It strikes me that many people are much like me. Struggling with their words or lack thereof. Struggling through relationships with others who think differently, act differently, worship differently, vote differently. Struggling to find their voice or struggling to reign it in. Struggling to understand how they come across on a screen instead of face to face. Wading through saying something imperfectly and being called out for it or saying nothing at all. Wanting to be heard, to be understood, to be allowed to be who they are. The good and the bad. Flaws, sins and all.
In many ways, we’re like dump trucks on the freeway. Riding merrily along while thousands of pebbles are being flung out of our beds, hitting the cars behind us. Oblivious to the annoyances we’re causing in someone else’s life. Missing the looks of those lucky enough to pass us. We’re mostly harmless, except for the paint chips we’re causing on the hoods behind us. But once in awhile, one of our rocks will land just right. Cracking the windshield of the most unsuspecting poor soul that happened to get too close.
At times, we’re particularly poked by a certain someone or situation. We may be having a rough time handling our own emotions and whatever life is throwing our way. In those moments, we can become side dumpers, unloading all of our ire and wounded spirits onto others. It is true that some particularly unhealthy people side dump continuously and boundaries or road blocks are necessary, but I don’t believe that is the case for the majority. Most of us want to love well, but we just don’t always know how.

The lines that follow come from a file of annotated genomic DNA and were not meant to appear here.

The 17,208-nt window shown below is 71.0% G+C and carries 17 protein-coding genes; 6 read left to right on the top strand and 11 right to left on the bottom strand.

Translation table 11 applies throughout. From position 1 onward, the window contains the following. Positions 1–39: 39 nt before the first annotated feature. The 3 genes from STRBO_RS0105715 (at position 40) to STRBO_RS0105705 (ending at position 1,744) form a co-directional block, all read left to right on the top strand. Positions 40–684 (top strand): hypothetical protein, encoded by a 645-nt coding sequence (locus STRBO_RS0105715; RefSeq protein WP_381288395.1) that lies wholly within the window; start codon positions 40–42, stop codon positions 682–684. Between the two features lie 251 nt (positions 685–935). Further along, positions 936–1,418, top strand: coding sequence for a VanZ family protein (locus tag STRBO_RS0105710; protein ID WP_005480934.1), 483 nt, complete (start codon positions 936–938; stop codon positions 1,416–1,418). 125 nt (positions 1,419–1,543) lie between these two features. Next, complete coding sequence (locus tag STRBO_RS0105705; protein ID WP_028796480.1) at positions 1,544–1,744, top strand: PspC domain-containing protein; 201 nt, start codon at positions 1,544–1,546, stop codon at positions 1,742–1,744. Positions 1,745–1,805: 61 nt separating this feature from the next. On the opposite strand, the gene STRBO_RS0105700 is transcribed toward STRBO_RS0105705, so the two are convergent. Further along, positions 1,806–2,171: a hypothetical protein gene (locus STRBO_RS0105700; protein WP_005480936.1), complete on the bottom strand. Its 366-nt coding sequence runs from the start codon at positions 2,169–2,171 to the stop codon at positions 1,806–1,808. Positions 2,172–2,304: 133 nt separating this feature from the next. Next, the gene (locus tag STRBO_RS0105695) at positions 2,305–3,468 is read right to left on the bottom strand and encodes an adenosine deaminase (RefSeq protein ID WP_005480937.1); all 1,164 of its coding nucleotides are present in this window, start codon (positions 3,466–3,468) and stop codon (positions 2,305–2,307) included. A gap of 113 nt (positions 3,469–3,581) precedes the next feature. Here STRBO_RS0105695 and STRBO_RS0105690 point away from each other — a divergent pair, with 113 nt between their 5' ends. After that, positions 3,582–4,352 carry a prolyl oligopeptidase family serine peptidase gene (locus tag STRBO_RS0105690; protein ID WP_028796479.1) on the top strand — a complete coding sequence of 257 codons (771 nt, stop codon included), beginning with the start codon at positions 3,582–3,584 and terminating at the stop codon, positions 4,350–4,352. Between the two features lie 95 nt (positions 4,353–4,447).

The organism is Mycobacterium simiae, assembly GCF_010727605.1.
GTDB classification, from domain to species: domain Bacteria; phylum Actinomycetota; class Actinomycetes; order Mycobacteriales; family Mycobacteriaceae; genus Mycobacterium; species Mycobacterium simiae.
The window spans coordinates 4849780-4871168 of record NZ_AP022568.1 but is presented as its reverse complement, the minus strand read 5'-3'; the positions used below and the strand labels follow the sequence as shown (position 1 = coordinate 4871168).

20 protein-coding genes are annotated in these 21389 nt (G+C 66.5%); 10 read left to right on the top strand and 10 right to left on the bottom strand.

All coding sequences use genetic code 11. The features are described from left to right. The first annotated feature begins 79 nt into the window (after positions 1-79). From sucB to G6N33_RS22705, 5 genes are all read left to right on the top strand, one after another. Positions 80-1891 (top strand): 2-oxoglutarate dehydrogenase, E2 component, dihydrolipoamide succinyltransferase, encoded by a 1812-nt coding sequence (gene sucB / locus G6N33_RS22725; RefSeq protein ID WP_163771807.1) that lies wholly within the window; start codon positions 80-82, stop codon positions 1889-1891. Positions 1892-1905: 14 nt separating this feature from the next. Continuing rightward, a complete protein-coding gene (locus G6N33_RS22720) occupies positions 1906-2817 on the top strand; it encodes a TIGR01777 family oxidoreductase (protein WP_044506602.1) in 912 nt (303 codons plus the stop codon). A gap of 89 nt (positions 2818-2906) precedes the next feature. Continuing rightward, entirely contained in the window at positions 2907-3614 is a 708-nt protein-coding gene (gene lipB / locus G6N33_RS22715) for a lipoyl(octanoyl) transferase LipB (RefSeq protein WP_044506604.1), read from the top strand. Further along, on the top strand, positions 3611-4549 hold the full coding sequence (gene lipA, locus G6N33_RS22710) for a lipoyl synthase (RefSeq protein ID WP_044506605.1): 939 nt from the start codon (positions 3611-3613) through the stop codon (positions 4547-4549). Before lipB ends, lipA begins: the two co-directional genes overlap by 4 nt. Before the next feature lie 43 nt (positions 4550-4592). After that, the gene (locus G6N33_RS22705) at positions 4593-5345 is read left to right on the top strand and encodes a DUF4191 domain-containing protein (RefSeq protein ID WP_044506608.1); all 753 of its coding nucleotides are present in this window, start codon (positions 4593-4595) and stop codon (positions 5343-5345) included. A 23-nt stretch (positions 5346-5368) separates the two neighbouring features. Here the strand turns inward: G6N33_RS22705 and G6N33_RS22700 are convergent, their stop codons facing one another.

I know I’ve been like that pesky dump truck in what I’ve said over my life. I imagine you have too. And the Lord is changing me. Helping me to see the pebbles I’ve tossed because I didn’t want to be wrong or was too concerned about being right. Helping me to see the chips I caused. And granting repentance to seek forgiveness when I’ve been the one to crack the heart of someone I didn’t take the time to know. At least not truly know enough to understand.
Loving someone does not mean I agree with them or that we’ll be close. In my life, learning to love another is far more than just accepting who they are. It is loving them enough to know why they are who they are. One of the beautiful things about being solid in what I believe is being able to sift through the beliefs of others to find where we agree. Where we don’t. We may have vastly different opinions that split us apart. We may remain friends because we let the other person be themselves.
I’m learning to be silent when silence is best. I’m learning to speak gently, seasoning what I say. I’m learning to see what I was missing. And build rather than take down. A work that will last my life long. But one that’s dear to my Savior’s heart, so it must be dear to mine.